Towards the end of August I will be one of a number of our people joining emergency services leaders from all over the world at this year’s AFAC conference in Melbourne. Some are going as presenters, others as attendees, but all are there to share and learn.

Commonly referred to as “AFAC”, the Australasian Fire and Emergency Services Authorities Council is made up of around 40 emergency response agencies from our two countries.

Being a member of AFAC gives us access to the collective knowledge of these agencies. Sharing lessons learnt, research and procurement programmes, access to project information, and joint operational and training standards is of immeasurable benefit to a small country like New Zealand.

Key event for the fire and emergency sector

AFAC’s annual conference is a key professional event for our sector. Everyone attending will get insights or contacts that will be valuable for their role and projects. The presentations are always wide-ranging and focus on addressing issues and developments of interest to all member agencies.

Our work at Fire and Emergency is valued by other AFAC members, so I’m delighted that six Fire and Emergency people are delivering four presentations at the conference:

  • Jon Kneebone: Encourage, maintain and strengthen the capability of volunteers
  • Rochelle Martin and Zoe Mounsey: Building the evidence base to increase diversity in firefighter recruitment
  • Dr Rowena Brown and Catherine Coe: Respect and inclusion: Positive change at FENZ
  • Trent Fearnley: Vocational pathway to becoming fire professionals – How did New Zealand do it.

A further three people are presenting a more summarised version of their work, with an accompanying poster, at the AFAC19 Expo.

  • Dan Wilton: Applying design thinking to Introduce a new Type 3 Appliance
  • Trudy Geoghegan: What constitutes evidence in a fake-news world - and how do you ensure you get the good stuff
  • Zoe Mounsey: Building research use capability in FENZ.

On a personal level, I’m also looking forward to connecting with other organisations who have experiences that we can draw from, and sharing information on common problems that we each have partial answers to.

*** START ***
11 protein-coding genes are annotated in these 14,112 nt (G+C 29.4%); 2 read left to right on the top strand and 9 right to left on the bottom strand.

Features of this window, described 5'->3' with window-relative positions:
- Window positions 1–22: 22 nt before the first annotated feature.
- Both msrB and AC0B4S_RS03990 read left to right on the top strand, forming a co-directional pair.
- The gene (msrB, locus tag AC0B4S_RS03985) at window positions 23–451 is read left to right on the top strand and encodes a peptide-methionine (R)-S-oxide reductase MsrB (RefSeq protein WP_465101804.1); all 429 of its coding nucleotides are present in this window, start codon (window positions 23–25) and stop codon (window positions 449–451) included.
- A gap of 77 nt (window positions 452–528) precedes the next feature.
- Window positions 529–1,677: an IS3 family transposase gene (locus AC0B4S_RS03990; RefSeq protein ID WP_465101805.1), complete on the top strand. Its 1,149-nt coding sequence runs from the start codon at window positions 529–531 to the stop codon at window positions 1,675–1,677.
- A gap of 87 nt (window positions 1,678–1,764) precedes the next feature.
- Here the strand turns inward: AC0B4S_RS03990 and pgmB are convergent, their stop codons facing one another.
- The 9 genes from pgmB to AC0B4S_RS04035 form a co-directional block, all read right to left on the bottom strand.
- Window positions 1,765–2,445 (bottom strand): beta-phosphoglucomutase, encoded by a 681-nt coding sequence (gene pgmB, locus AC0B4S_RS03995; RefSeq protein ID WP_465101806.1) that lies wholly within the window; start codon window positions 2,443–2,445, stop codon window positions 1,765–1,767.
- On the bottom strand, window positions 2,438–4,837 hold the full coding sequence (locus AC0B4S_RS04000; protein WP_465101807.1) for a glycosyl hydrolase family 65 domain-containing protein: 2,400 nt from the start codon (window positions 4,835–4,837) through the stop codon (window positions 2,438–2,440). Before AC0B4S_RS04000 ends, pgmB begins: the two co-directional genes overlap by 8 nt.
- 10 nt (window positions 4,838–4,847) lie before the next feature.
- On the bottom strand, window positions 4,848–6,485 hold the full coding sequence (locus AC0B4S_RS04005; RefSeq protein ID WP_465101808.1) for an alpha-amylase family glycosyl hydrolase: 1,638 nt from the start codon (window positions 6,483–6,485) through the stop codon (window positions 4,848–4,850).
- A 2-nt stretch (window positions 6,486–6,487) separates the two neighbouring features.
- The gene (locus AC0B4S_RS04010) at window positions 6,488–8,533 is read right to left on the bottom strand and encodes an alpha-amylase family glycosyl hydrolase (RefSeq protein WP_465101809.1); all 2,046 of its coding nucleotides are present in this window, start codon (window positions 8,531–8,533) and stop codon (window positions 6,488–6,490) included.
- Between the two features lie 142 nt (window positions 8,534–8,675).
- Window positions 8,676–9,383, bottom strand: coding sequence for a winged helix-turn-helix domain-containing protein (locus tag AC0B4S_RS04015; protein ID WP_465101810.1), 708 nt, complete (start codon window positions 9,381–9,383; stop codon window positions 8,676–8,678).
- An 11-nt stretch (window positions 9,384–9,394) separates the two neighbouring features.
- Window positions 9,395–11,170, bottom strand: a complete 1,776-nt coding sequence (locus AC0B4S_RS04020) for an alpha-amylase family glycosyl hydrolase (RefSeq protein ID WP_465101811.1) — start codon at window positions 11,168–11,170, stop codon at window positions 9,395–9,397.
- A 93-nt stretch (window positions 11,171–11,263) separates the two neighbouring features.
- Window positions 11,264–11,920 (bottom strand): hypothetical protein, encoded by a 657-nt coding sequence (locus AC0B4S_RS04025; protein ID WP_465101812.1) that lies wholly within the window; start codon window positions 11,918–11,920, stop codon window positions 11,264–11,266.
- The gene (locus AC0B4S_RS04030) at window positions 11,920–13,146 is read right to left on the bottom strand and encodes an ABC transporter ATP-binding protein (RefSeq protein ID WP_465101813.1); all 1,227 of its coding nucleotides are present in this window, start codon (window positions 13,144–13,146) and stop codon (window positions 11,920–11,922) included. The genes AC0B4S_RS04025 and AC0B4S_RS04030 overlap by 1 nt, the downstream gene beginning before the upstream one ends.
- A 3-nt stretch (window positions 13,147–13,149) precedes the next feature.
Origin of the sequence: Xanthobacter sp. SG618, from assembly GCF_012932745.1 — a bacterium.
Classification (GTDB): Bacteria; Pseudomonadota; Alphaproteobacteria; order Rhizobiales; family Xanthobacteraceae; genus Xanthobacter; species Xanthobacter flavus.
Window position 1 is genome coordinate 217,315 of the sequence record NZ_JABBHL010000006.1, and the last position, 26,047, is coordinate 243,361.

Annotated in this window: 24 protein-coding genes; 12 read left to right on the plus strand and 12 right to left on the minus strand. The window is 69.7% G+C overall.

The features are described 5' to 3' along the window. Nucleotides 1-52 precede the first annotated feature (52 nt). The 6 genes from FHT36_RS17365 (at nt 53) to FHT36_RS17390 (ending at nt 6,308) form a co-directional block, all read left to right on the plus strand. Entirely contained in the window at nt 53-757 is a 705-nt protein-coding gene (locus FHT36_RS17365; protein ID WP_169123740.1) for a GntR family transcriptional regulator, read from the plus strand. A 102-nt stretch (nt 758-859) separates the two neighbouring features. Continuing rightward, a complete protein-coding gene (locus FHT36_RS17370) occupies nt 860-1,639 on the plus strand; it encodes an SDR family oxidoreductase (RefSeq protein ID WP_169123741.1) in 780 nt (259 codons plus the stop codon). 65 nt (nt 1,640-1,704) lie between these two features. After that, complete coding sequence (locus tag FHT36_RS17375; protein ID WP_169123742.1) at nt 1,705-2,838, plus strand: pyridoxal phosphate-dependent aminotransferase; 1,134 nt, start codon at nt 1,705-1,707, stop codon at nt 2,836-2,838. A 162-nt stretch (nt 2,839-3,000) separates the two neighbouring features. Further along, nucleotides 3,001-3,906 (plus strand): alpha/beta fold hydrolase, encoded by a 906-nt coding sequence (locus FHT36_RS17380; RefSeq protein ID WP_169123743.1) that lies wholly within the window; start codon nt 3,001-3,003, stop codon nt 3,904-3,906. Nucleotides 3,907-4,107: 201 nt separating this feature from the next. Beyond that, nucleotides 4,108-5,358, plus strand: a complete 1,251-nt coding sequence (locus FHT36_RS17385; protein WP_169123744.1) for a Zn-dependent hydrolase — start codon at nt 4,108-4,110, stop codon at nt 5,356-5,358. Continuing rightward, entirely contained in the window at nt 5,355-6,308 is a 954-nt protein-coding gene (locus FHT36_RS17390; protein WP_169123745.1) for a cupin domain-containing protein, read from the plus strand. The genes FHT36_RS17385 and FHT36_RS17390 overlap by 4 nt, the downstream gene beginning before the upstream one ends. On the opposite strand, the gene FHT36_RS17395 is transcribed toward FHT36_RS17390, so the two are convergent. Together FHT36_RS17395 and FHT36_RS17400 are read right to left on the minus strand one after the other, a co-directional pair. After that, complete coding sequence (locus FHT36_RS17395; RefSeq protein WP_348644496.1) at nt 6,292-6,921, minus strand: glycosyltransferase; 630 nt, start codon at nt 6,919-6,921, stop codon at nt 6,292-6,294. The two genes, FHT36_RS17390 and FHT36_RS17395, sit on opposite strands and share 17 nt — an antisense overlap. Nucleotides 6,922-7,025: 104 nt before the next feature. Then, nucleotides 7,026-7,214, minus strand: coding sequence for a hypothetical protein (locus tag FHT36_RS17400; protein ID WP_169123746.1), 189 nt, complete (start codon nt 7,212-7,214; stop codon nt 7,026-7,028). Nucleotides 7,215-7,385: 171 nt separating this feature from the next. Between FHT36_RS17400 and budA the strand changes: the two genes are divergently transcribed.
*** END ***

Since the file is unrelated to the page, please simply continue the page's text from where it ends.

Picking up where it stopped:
Focus on diversity, inclusion and change

The theme of this year’s conference is “A shift to the new norm: riding the wave of change”. It reflects the shared challenges our sector is working through, particularly about how we become more diverse and inclusive, and how we empower communities to be more resilient and better prepared for emergencies.

Fire and Emergency will be making a strong—and very vocal—statement about inclusion from the very start of the conference.

It is customary for the conference to open with an official Welcome to Country by an Aboriginal elder, followed by a soloist from each country singing their national anthem.

This year, however, it won’t be one soloist singing the New Zealand national anthem, but a choir of Fire and Emergency personnel. They will be welcomed onto the stage with a karanga and sing the national anthem in Te Reo and English. I anticipate this will be a very proud moment.

Board membership

I’ll be attending the conference as CE for Fire and Emergency, but also as a member of the AFAC Board, a role I’ve held since October last year.

The 40 emergency response agencies form a Council that governs how AFAC operates. A smaller Board of up to nine Council members oversees the work and policies for Council approval. I am one of those Board members.

I am also Chair of the Research Committee, one of several sub committees set up to provide advice to the Board and Council. This is a new sub-committee established to provide better coordination, and therefore better use of research funding by AFAC, both collectively and by individual agencies. We’re currently focused on identifying where current research investment occurs and any gaps or overlaps.

Sharing new knowledge from this conference

Those representing Fire and Emergency at this conference expect to learn a lot. Therefore, I’m asking attendees to report back on their experiences and what they’ve learned to their colleagues and projects on their return.

We have a lot to share, as well as a lot to learn.

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